By Lana Turnbull
What is the last thing you say when your spouse and kids leave the house? For many of us, it’s “I love you,” immediately followed by “be careful,” which is another way of saying “I love you.” One of my Delta cousins once told me his mom’s universal directive when he was headed outside was “watch out for snakes,” but that’s a whole other story. We say it before we hang up the phone. We say it before we go to sleep. It’s like a verbal talisman that beyond its intrinsic definition serves as an invisible shield of protection, without which chaos might ensue.
The danger comes when saying I love you becomes automatic, it doesn’t have the same effect. It feels less meaningful, despite the sincerity of our emotion. Love is a basic human need, every bit as crucial to our survival as safety, food and shelter. So how do we make sure we are conveying the depths of feelings we have for the people we care about in a way that transcends language? The answer is…with our actions. As my mom loved to remind me, “actions speak louder than words.”
It’s simple really. Expressing our love non-verbally doesn’t have to be some grand gesture or an expensive gift, it can be communicated through little acts of consideration and kindness, like picking up your spouse’s favorite treat, that wasn’t even on the grocery list, just because you know how much they will enjoy it. It could be putting an encouraging note in your child’s lunchbox when you know they have a hard day ahead of them, or dropping off lunch for a friend who is stuck at work.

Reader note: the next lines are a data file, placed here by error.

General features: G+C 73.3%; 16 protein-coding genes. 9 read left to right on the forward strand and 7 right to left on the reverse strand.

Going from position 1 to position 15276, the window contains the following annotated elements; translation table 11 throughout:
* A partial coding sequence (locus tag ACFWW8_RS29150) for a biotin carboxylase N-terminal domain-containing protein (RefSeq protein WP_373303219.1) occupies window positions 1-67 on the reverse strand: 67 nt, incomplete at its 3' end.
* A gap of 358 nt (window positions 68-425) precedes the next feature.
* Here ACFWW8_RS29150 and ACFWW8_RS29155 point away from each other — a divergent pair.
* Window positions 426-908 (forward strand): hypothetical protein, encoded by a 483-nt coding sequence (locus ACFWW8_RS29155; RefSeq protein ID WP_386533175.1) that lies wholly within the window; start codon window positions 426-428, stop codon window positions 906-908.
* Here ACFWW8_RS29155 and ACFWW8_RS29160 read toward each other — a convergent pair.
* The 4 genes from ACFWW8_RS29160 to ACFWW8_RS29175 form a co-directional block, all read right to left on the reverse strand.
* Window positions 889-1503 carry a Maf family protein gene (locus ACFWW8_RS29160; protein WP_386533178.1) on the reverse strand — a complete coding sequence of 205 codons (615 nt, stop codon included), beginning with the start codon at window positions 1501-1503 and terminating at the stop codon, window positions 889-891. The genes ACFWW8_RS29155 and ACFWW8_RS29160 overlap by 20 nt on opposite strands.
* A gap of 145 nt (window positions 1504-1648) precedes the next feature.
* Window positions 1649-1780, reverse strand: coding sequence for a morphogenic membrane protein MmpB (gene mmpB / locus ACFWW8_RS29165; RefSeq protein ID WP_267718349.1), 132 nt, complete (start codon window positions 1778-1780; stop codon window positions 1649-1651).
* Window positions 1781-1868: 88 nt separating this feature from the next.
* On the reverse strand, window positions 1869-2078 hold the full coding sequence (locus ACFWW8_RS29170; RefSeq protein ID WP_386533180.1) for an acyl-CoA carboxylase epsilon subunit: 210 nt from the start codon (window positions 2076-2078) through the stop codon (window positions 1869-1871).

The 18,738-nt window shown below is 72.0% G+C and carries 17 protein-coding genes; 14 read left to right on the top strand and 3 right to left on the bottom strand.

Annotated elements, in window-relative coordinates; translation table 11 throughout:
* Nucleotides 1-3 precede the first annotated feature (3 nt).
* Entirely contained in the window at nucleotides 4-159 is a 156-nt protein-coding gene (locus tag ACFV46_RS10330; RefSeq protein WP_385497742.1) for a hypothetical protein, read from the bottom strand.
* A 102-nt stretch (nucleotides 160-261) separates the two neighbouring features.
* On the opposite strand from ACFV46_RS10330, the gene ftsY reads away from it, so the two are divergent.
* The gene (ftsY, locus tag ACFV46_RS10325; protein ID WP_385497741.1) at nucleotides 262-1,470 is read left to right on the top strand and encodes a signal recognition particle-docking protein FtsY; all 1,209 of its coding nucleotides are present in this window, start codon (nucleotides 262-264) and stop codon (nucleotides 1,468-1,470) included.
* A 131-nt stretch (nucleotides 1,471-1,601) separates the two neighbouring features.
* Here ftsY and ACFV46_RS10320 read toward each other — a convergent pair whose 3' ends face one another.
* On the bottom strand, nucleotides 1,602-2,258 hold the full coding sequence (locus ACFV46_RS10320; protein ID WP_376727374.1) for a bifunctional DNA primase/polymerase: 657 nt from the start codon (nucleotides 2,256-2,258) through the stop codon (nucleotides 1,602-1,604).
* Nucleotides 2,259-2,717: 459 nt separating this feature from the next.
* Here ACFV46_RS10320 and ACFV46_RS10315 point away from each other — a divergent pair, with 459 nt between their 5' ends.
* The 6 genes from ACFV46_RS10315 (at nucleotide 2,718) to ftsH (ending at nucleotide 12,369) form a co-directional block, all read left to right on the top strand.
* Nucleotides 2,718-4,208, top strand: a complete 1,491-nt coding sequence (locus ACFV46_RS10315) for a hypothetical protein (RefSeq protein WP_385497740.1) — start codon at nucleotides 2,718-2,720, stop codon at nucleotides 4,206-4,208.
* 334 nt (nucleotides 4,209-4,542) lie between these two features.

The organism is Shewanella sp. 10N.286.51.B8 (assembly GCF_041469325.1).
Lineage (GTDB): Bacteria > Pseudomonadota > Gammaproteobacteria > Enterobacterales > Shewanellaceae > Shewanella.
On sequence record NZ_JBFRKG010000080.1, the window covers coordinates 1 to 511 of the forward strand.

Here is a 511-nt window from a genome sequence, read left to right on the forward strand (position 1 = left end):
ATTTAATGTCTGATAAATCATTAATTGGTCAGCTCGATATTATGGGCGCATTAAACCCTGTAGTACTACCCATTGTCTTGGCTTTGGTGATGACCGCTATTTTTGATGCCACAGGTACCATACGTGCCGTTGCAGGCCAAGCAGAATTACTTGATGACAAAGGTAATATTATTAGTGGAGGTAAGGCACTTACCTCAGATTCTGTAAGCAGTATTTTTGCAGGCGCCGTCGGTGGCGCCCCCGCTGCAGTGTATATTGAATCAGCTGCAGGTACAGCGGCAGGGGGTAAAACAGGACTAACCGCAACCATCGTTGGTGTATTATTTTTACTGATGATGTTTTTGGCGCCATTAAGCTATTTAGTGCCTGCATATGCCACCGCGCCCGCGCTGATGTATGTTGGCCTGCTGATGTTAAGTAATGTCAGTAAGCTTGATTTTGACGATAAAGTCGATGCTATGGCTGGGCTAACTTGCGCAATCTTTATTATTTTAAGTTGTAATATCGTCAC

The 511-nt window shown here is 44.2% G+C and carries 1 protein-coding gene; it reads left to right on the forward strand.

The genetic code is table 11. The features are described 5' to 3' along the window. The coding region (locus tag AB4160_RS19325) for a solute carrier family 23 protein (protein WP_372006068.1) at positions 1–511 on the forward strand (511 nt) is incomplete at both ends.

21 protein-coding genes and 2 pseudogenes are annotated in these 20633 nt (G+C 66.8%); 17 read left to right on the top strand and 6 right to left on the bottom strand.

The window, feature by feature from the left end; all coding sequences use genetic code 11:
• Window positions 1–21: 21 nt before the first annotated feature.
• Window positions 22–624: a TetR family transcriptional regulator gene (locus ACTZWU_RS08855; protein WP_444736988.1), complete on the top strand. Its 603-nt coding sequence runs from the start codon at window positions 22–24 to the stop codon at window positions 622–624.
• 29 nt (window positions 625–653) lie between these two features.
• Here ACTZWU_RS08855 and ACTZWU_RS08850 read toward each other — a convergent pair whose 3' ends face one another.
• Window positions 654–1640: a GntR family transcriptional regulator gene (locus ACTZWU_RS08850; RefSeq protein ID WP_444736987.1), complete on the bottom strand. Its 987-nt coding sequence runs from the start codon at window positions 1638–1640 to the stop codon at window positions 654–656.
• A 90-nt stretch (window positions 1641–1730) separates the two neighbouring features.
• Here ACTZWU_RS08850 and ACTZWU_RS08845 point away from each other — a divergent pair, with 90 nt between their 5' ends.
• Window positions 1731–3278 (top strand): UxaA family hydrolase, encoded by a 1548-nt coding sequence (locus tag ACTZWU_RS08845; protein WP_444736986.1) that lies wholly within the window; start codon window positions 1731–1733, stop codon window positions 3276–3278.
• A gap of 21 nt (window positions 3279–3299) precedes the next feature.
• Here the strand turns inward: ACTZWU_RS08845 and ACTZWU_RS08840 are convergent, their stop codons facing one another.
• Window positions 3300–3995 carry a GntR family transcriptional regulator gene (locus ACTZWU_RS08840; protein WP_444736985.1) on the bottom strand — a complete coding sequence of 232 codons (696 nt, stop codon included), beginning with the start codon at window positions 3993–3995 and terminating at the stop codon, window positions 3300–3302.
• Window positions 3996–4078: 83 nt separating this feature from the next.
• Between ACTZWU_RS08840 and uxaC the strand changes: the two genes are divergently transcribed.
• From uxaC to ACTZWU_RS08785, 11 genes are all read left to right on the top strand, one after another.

Some of us cook as an expression of love. One of my very favorite aunts was famous for her lacy oatmeal cookies. If you were headed back to college or about to go on vacation, she would show up with a Quaker Oats box of oatmeal cookies for the road.
Showing your love can be something as basic as offering a warm hug, just at the right moment, giving someone an overdue pat on the back or sharing a knowing smile.
I’m not suggesting that it’s not important to say I love you, but our actions are how we back that up, how we punctuate it and make the words ring true. What we do tells those we love more about how we feel than words alone can ever say.